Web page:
Radio Interview – Five AA Breakfast
WILL GOODINGS, HOST: We are joined live in the studio by the Prime Minister of Australia, Anthony Albanese. Prime Minister, good morning to you.
ANTHONY ALBANESE, PRIME MINISTER: Good morning. Great to be in the studio here.
DAVID PENBERTHY, HOST: Great to have you here, PM. We always like to take a fair degree of credit for your meteoric rise.
PRIME MINISTER: Oh there’s no doubt it wouldn’t have happened without the ‘Albo and Pyne: Two Tribes’ segment on Five AA.
PENBERTHY: Christopher claims all of the credit.
PRIME MINISTER: Well he’s like that. He did kind of help us get elected. Not in a way that he was anticipating.
PENBERTHY: We always say the path to the Lodge comes through the Five AA Breakfast Show studios. But yesterday, PM, you were hoping, I guess, that the path to victory for the Voice is going to make its way along The Parade in Norwood. Now we started the show jokingly saying we don’t know if the Five AA Breakfast Show has many listeners in Norwood, because to put it in a Sydney context, Norwood’s sort of like a bit like the Balmain of Adelaide. What do you say to our listeners in the outer suburbs who are sort of rolling their eyes a bit, or worse are annoyed by the amount of time and attention the Voice has consumed? Because it has felt like an all consuming thing.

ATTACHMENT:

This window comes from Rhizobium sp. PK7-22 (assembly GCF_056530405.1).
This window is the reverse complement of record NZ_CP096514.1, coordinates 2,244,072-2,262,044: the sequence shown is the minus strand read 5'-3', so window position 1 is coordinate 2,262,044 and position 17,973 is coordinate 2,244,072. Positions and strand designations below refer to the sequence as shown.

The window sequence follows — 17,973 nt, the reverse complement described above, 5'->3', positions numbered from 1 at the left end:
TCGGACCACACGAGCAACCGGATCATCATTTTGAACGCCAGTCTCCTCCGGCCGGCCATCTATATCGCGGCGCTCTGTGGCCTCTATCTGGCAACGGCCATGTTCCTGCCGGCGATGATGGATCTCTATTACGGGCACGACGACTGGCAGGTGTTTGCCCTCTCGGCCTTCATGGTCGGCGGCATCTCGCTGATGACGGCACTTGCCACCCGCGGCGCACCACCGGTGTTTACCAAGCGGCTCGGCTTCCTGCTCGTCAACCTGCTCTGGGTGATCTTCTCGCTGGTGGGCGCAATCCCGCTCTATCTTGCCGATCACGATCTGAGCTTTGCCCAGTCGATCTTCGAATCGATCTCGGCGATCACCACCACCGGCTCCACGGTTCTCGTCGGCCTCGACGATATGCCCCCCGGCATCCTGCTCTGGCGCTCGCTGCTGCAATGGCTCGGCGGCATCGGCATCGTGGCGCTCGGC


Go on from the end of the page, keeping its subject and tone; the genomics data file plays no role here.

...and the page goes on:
PRIME MINISTER: Well, we’re a government that can walk and chew gum at the same time. Last week, we passed our Housing Australia Future Fund. On Tuesday, I was in Melbourne announcing the first of our social housing accelerator, $2 billion that we’re doing. Today, we’re announcing here in Adelaide our inquiry into COVID. Yesterday, I was in Newcastle speaking about our National Reconstruction Fund at Varley, a manufacturing facility there that builds trains. So we can do lots of things at once. I do note that the Coalition have tried to run that argument. But in question time, the Treasurer has not had a single question from the Opposition in recent weeks. It’s been months since they bothered to ask him a question about the national economy. At the same time, here’s a little stat for you, there have been 18 times where unemployment has had a three in front of it, 15 of them have been during the period we’ve been in government. So, we’re creating jobs, over half a million. We’re dealing with cost of living challenges. Five and a half million Australians received an increase in their payments yesterday. Yesterday 65,000 additional single parents were eligible for the single parenting payment as a result of the changes that we put in the budget. So we’re getting on with a whole range of work and activity out there right across the spectrum. But at the same time, we’re giving Australians the chance to do something that is unfinished business, as John Howard called it in 2007, which is to recognise our first Australians in our Constitution.